Emanuel To Step Down As White House Chief Of Staff

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Chicago sources confirm that White House Chief of Staff Rahm Emanuel will step down Friday to explore a bid for the Chicago mayor's office. Melissa Block talks to NPR's Mara Liasson and David Schaper for the latest.

ROBERT SIEGEL, host:

From NPR News, this is All Things Considered.�I'm Robert Siegel.

MELISSA BLOCK, host:

And I'm Melissa Block.

It was all winks and nods at the White House today.�

Mr. ROBERT GIBBS (Press secretary, White House): I will say that the president will have a personnel announcement tomorrow at 11:05 am from the East Room.

BLOCK: That invitation from press secretary Robert Gibbs for a personnel announcement is no small thing, and it's no secret that it has to do with Chief of Staff Rahm Emanuel, who manages the White House. He's the first person President Obama meets with in the morning and the last staffer he meets with at night.

Emanuel has been widely expected to leave his post to return to Chicago and run for mayor.�Word out of Chicago is that Emanuel will hit the pavement for just such a bid on Monday.

Joining us to discuss this change are NPRs David Schaper in Chicago and NPR's Mara Liasson at the White House.

David, lets start with you. What are you hearing from Democrats there in Chicago?

DAVID SCHAPER: Well, you know, there's been a buzz almost since the words left Mayor Richard Daley's lips a few weeks ago that he would be stepping down and not running for a seventh term that I wonder if Rahm Emanuel will come home and run for this office. And the word is that he will indeed be returning home to Chicago over the weekend and will, as you alluded to, hit the pavement on Monday.

He's going to start with, you know, meeting with some residents in certain city neighborhoods and trying to feel them out about their concerns and problems with the way the city is run right now. And that'll be one of the first steps as he builds an organization and takes the first few steps towards running for mayor in the city's February 2011 election.

BLOCK: Yeah, a job he's made no secret of aspiring to for some time.

SCHAPER: No. Yeah. In fact, he said last spring that he would love to be the mayor of his hometown. And it's always been an aspiration of his, but he would never challenge longtime Mayor Richard M. Daley, who he worked under in the 1980s.

He was his policy chief and chief fundraiser in the 1989 campaign in which Daley won his first term in office. He worked with David Axelrod on that campaign and others before moving on to the Clinton-Gore campaign, the Clinton White House and then returning home to run for Congress in 2002 in Rod Blagojevich's old congressional seat.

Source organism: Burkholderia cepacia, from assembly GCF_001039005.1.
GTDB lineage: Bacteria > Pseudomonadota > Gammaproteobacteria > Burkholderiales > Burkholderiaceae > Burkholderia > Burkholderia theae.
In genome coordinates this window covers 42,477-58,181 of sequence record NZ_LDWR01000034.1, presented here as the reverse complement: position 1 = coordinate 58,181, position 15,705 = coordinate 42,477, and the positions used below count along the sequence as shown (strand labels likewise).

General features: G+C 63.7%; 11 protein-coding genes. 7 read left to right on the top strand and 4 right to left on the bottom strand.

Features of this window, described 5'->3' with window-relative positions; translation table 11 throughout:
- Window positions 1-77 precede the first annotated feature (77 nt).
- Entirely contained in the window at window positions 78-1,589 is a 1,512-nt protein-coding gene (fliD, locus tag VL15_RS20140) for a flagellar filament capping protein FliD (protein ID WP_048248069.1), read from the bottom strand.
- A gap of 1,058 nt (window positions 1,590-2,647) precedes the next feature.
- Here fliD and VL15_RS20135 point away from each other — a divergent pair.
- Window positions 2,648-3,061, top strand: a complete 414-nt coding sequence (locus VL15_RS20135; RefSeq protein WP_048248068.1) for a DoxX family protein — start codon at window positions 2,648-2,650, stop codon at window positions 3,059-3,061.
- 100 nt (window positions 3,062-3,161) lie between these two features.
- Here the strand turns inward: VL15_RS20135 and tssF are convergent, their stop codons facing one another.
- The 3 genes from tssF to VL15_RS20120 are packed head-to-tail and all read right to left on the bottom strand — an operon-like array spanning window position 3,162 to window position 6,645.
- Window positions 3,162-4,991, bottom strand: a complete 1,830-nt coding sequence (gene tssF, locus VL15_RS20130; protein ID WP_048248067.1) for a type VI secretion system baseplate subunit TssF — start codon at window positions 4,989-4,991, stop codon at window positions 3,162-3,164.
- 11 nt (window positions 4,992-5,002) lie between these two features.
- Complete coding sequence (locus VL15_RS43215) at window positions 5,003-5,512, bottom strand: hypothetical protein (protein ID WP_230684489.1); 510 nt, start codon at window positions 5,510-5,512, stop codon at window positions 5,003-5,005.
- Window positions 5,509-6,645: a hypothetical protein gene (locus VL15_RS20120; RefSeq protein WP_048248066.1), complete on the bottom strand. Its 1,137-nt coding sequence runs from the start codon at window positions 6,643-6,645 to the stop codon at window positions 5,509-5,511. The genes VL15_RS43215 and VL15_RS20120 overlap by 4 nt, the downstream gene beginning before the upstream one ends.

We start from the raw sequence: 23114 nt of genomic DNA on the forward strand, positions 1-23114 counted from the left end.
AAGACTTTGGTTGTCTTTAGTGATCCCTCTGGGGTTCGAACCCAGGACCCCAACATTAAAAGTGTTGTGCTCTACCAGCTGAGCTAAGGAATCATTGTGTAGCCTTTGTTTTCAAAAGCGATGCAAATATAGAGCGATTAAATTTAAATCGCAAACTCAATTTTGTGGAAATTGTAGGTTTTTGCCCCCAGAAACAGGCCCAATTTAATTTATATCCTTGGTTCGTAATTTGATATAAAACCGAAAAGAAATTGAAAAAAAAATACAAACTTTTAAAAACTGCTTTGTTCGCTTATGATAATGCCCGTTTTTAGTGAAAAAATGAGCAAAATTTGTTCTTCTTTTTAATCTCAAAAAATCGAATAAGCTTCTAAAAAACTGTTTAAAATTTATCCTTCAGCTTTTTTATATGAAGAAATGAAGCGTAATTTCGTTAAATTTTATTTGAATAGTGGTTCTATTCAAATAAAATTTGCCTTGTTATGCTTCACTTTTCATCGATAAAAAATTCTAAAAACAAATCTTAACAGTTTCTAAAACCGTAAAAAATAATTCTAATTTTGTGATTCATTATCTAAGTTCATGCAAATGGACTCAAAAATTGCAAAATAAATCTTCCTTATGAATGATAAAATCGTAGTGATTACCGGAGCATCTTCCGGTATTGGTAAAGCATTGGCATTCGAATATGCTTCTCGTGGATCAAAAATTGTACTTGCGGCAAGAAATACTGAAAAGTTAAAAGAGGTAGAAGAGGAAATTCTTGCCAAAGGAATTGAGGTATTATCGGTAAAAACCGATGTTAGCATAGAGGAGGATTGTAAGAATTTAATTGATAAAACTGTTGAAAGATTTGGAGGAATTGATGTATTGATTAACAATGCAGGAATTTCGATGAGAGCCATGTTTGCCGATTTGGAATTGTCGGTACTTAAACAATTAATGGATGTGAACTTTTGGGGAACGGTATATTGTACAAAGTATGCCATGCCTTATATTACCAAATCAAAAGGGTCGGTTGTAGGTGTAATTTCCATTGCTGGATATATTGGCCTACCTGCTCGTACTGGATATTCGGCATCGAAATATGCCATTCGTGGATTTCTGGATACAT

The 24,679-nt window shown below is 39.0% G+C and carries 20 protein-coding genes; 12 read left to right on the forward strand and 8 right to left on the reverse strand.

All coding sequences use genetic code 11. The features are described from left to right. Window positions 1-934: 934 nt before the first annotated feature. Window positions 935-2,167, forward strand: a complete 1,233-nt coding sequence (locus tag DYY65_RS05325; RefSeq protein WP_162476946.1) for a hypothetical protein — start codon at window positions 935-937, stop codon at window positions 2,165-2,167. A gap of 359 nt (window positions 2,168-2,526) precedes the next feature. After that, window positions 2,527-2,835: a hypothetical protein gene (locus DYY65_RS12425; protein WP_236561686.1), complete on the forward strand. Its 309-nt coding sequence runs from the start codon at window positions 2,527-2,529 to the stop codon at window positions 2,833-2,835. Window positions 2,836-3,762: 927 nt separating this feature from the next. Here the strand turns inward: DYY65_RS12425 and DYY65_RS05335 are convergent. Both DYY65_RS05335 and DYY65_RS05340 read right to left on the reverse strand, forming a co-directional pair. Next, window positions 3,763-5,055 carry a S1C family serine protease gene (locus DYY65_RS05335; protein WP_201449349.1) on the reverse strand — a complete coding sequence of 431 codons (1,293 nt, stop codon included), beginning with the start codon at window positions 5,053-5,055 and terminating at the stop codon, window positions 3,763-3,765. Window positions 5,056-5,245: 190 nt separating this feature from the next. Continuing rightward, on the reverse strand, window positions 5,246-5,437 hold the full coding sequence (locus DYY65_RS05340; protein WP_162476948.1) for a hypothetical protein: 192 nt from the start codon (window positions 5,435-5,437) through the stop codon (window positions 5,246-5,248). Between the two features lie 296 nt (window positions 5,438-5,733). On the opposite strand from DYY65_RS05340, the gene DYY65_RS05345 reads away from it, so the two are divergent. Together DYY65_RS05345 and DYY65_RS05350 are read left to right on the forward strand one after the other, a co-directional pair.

BLOCK: Well, Mara, what will Rahm Emanuel's departure mean for the White House? What has his imprint been on this administration?

MARA LIASSON: Well, I think he was first among equals in what really could be called a legislative machine. The president put together a team of hard-nosed political players with all the skills that were needed to get a big ambitious agenda passed on Capitol Hill.

And they did, regardless of how popular or unpopular some of those items where. Rahm really understood - and he is known by his first name, kind of like Cher or Bono.

(Soundbite of laughter)

BLOCK: In some ways like Cher.

LIASSON: ...but he did - yes, in some ways like Cher. But he is one of the colorful, larger-than-life character. He is a colorful, larger-than-life character and he knew how to get things through Capitol Hill. And I think to a large part he succeeded.

Now, I think what this marks is the end of the first chapter of the Obama presidency, because he just doesn't have that kind of legislative agenda anymore. That's not what's going to be the driving force of the White House after November. There isn't a huge ambitious legislative agenda.

BLOCK: And, Mara, they are talking about two personnel announcements at the White House tomorrow, not just one.

LIASSON: That's right. They're going to announce that Pete Rouse, who is President Obama's senior adviser, longtime aide, he will fill the chief of staff post on an interim basis. Then he has to look for a permanent chief of staff. Maybe it will be Rouse, maybe he'll look outside.

There are a bunch of insiders and a few outsiders on the short list. I think whoever he picks will be somebody the president is very comfortable with, because he is famous for having a very tightly held small group of people who run the White House with him.

But I don't think a decision will be made until after November, and things might look a lot different for the president after November and he might want to choose a chief of staff to fit that new environment.

BLOCK: And, David, what sort of reception do you figure a Rahm Emanuel candidacy will get there in Chicago?

SCHAPER: Well, it's not going to overwhelming warm enthusiasm. You know, a lot of people have been waiting for Mayor Daley to step down and move on so that they could run for that office. And they're not real crazy about Rahm Emanuel coming back home and, in some people's opinions, muscling them out of the race.

It's going to be a wide open race. It's not going to be an easy task for Mr. Emanuel to come back here and put together the sort of coalition that he would need, both racially and ethnically, and putting together the financial wherewithal to make that kind of run.

So it'll be an interesting race, a tough race, and certainly not an easy one.

BLOCK: OK. Thanks to you both. NPR's David Schaper in Chicago and NPR's Mara Liasson at the White House.

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